The White Feather

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The White Feather
First edition
AuthorP. G. Wodehouse
CountryUnited Kingdom
PublisherA & C Black
Publication date
9 October 1907
Media typePrint

The White Feather is a novel by P. G. Wodehouse, first published on 9 October 1907 by A & C Black, London.[1] It is set at Wrykyn school, scene of Wodehouse's earlier book The Gold Bat (1904), and the later Mike (1909). Like many early Wodehouse novels, the story first appeared as a serial in the boys' magazine The Captain, between October 1905 and March 1906. The phrase "white feather" is a reference to cowardice.

In the novel, Sheen, a quiet and studious boy, finds himself facing a street brawl between boys of Wrykyn and a gang of local toughs. He slips away to safety, but his cowardliness is noticed by his fellows, who ostracize him. He trains secretly under boxing legend Joe Bevan, hoping to restore his honour in the boxing ring.


Sheen, a studious and inconspicuous member of the Sixth form at Wrykyn, and his friend Drummond, a more popular student and boxer, go to the nearby town. They come across a fight in progress between Wrykyn students and some local boys over the upcoming election for the town's mayor. Drummond joins in the fight to help the Wrykyn side, but Sheen runs away. Drummond disapproves of Sheen running away and shuns Sheen later, but does not reveal to the other students that Sheen fled. However, Stanning, another boxer and Sheen's rival for the in-school Gotford scholarship, saw Sheen run and tells others about it. The students in Sheen's house, Seymour's, believe Sheen disgraced the house with his cowardice, and punish him by acting as if he does not exist. Sheen feels isolated and wants to restore his reputation.

Sheen goes back to the town with the idea of fighting the town hooligans and regaining his honour, but is easily defeated. Joe Bevan, a boxing trainer and former champion, breaks up the fight and saves Sheen from being seriously injured. Impressed with Sheen's determination, Joe suggests that Sheen start training with him to learn boxing. Sheen starts his lessons with Joe at the Blue Boar, an inn up the river Severn. That area of the river has been designated out of bounds for students who live at the school. Sheen secretly goes to the pub using a boat on the river. He is eager to learn from Joe and becomes more confident as he improves. One day while he is at the inn, his boat disappears as a result of the feud between the boys in the school and those in town. Sheen gets help going to and from the pub from Jack Bruce, a modest day-boy at Wrykyn who is still friends with Sheen and drives a car.

Sheen wins the Gotford scholarship, though this does little to impress his house. Seymour's has not had a successful athletic season, so Sheen hopes to win the approval of his house by winning the inter-house boxing competition for Seymour's. Drummond, who is considered the best boxer in the school, contracts mumps and is unable to compete for Seymour's. Sheen writes him a letter asking to take his place. Drummond doubts that Sheen can fight and denies his request, instead choosing Stanning to compete. Stanning wins the competition but then pretends he has a wrist injury so he will not have to compete in the inter-school boxing competition at Aldershot, since he is afraid of the tough competitor from Ripton School. Sheen is disappointed that he did not have the chance to redeem himself in the inter-house competition. Joe Bevan suggests that Sheen instead compete for Wrykyn at Aldershot. Sheen explains his situation to Mr Spence, a sympathetic schoolmaster who is in charge of some of the school sports. Mr Spence is initially concerned that Sheen would be seriously injured at Aldershot, but agrees to let him compete after Sheen demonstrates his skill to O'Hara, an Old Wrykinian and boxer visiting the school. Joe promises to go to Aldershot to give Sheen assistance and encouragement.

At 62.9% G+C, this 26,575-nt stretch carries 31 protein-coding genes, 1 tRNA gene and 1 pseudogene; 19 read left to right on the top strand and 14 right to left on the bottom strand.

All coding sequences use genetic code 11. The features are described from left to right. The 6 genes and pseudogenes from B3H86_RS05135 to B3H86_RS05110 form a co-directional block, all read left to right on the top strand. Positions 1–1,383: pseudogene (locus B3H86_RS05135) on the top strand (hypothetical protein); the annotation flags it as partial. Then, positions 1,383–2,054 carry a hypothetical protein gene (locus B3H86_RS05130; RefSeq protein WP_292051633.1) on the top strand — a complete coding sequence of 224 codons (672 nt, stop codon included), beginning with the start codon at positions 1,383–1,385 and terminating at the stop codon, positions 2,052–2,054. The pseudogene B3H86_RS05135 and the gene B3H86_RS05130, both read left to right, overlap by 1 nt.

Sheen does well at the start of the competition, though he is disappointed Joe is not there. Sheen struggles in the final round against the competitor from Ripton until Joe appears and gives Sheen advice. Sheen wins and returns to Wrykyn. Seymour's holds a sort of court-martial against Sheen largely instigated by Stanning, but the house considers Sheen to be redeemed when they hear the surprising news that Sheen won the boxing competition at Aldershot. It is also pointed out that the house should not listen to Stanning since he is a member of Appleby's, not Seymour's. Mr Spence is obliged to report to the Headmaster that Sheen went out of bounds across the river for boxing training, but explains that Sheen had good reasons and tactfully refrains from mentioning that the training was conducted in a pub. Jack Bruce then tells the Headmaster that Sheen did not cross the river since he drove Sheen by car, so Sheen does not get in trouble for breaking bounds. Sheen is also friends with Drummond again.

Publication history[edit]

The White Feather was serialised in The Captain in six parts from October 1905 to March 1906, with illustrations by T. M. R. Whitwell.[2]

The book is dedicated, "To my brother Dick", and includes a short preface by Wodehouse. The first edition included twelve illustrations by William Townend. The American edition was issued by Macmillan, New York, in December 1907, from imported sheets. Macmillan issued another American edition from imported sheets in October 1922.[1]

The story was included in The Gold Bat and Other Stories, published by Penguin Books in 1986.[3]


  1. ^ a b McIlvaine (1990), p. 17, A8.
  2. ^ McIlvaine (1990), p. 167, D77.28–33.
  3. ^ McIlvaine (1990), p. 131, B36.
  • McIlvaine, Eileen; Sherby, Louise S.; Heineman, James H. (1990). P. G. Wodehouse: A Comprehensive Bibliography and Checklist. New York: James H. Heineman Inc. ISBN 978-0-87008-125-5.

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